- This article was not discussed during journal club but is recently published and included in the below summary
- Authors: Raffaele Gianotti, MD, Sebastiano Recalcati, MD, Fabrizio Fantini, MD, Cristina Riva, MD, Mario Milani MD, Emanuele Dainese, MD, and Francesca Boggio, MD
All articles are open access with freely accessible histologic images.
Summary prepared by: Suzy Bloomquist, MD (@BloomquistSuzy)
The June 2020 DermpathJC covered a variety of articles on a new topic relevant to the ongoing pandemic – COVID-19-related skin conditions, including the clinical presentations and varied histologic appearance of the eruptions. Articles on this topic are limited to case presentations and case series; however many dermatopathologists are beginning to see these lesions in their clinical practice, highlighting the importance of sharing our knowledge on these topics. The various articles present a spectrum of the possible histologic patterns present in skin lesions of COVID-19 positive (or suspected positive) cases. Participating dermatopathologists added to the discussion with their experience regarding similar cases.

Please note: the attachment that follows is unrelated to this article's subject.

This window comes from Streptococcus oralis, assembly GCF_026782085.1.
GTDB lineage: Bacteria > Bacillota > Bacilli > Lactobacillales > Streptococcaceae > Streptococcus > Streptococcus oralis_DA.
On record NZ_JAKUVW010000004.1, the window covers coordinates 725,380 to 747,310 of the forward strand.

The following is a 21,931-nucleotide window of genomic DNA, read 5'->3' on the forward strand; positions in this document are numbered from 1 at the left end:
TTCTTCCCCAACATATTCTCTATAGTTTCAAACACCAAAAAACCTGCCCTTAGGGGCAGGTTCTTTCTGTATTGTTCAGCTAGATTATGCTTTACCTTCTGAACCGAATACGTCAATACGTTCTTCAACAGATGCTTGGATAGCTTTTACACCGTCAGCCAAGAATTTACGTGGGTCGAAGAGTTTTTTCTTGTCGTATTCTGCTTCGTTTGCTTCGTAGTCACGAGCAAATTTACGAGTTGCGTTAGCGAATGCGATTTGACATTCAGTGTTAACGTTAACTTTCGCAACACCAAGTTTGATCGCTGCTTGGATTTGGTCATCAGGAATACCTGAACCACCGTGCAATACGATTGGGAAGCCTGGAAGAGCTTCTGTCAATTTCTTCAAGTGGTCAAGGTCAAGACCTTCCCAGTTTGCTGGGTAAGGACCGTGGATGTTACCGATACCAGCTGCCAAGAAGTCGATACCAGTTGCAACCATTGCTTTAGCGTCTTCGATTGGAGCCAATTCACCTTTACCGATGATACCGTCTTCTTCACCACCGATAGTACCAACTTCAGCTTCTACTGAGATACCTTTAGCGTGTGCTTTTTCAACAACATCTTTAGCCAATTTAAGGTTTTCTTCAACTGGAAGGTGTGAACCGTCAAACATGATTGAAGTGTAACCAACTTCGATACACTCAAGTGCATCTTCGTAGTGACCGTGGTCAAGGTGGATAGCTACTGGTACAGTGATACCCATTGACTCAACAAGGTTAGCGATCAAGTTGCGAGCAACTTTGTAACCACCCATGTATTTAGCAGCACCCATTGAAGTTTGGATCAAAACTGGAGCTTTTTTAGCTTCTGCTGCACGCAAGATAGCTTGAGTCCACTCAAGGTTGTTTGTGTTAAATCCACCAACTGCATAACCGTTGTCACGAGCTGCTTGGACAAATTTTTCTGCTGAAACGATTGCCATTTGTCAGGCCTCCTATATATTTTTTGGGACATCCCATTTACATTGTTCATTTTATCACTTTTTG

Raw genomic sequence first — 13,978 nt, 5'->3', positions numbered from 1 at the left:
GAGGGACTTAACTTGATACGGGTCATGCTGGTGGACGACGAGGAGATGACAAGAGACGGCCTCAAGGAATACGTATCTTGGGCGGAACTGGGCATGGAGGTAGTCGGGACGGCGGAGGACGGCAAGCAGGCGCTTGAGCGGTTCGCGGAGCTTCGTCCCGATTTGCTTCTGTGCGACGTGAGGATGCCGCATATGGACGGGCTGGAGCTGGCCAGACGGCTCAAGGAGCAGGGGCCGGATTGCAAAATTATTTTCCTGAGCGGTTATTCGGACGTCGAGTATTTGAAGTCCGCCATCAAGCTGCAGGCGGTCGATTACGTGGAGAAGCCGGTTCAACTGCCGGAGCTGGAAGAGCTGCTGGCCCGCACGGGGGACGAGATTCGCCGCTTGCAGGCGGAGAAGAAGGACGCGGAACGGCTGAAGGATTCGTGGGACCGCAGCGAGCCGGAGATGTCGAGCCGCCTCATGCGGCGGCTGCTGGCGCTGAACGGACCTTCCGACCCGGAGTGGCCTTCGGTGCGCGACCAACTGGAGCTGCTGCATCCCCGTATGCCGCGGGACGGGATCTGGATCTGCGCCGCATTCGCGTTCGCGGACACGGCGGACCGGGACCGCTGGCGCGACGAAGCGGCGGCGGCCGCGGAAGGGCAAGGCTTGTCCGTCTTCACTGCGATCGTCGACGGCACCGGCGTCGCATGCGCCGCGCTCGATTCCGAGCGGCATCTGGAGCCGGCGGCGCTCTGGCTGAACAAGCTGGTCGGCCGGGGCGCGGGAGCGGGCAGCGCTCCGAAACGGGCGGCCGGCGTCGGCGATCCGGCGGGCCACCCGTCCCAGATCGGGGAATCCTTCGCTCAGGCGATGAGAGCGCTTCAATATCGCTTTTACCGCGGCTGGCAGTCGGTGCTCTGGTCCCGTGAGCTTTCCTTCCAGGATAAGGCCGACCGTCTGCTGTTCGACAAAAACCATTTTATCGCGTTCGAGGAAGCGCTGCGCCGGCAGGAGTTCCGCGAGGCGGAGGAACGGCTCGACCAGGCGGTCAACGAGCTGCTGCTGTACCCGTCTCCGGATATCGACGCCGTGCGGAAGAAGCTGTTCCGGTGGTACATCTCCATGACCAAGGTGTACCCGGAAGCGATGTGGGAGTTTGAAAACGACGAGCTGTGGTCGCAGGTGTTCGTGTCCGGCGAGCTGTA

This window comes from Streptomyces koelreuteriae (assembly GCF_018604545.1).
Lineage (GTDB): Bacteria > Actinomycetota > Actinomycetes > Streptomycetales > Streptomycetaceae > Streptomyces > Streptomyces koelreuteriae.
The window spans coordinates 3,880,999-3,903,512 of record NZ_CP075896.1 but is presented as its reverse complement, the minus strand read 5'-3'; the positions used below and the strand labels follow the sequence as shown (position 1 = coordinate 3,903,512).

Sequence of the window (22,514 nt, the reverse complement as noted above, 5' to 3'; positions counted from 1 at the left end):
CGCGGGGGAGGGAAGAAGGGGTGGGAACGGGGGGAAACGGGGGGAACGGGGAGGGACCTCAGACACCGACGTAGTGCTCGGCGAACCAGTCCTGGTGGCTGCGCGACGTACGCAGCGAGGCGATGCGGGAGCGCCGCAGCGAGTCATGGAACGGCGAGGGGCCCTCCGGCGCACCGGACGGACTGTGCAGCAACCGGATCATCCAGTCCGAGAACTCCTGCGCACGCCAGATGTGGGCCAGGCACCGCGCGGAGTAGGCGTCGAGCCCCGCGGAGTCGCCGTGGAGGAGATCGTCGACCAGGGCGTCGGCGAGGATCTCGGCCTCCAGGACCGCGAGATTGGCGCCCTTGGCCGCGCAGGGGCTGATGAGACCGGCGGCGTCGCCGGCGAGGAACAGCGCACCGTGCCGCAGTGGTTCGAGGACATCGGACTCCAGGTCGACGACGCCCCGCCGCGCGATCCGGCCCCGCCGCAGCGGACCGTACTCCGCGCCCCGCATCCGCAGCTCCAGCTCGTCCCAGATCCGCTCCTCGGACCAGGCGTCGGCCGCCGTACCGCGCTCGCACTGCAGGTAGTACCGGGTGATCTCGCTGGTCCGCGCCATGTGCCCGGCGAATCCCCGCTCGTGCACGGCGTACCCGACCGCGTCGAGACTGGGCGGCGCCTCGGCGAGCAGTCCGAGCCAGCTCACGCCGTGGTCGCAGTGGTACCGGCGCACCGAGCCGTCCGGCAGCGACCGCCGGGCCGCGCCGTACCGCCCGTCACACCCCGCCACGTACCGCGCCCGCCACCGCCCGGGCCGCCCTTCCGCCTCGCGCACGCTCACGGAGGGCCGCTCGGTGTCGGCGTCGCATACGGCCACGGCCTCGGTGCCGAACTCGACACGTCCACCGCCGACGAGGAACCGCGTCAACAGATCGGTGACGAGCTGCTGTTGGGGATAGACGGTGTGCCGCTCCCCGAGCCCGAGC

- Skin manifestations are well known in the setting of viral illnesses. Some authors have reported skin involvement more than 20% of COVID-19 positive patients.
- We are at a relatively early stage in the description of skin lesions relating to COVID-19. Even at this early stage however it appears that COVID-19 may have unique skin manifestations when compared with other viral illnesses. Further study is needed to determine the true specificity of these skin lesions.
- The picture of cutaneous manifestations of COVID-19 is complicated by the fact that many patients are severely ill and being treated with medications at the time of biopsy; some of the cutaneous lesions may overlap with drug adverse effects.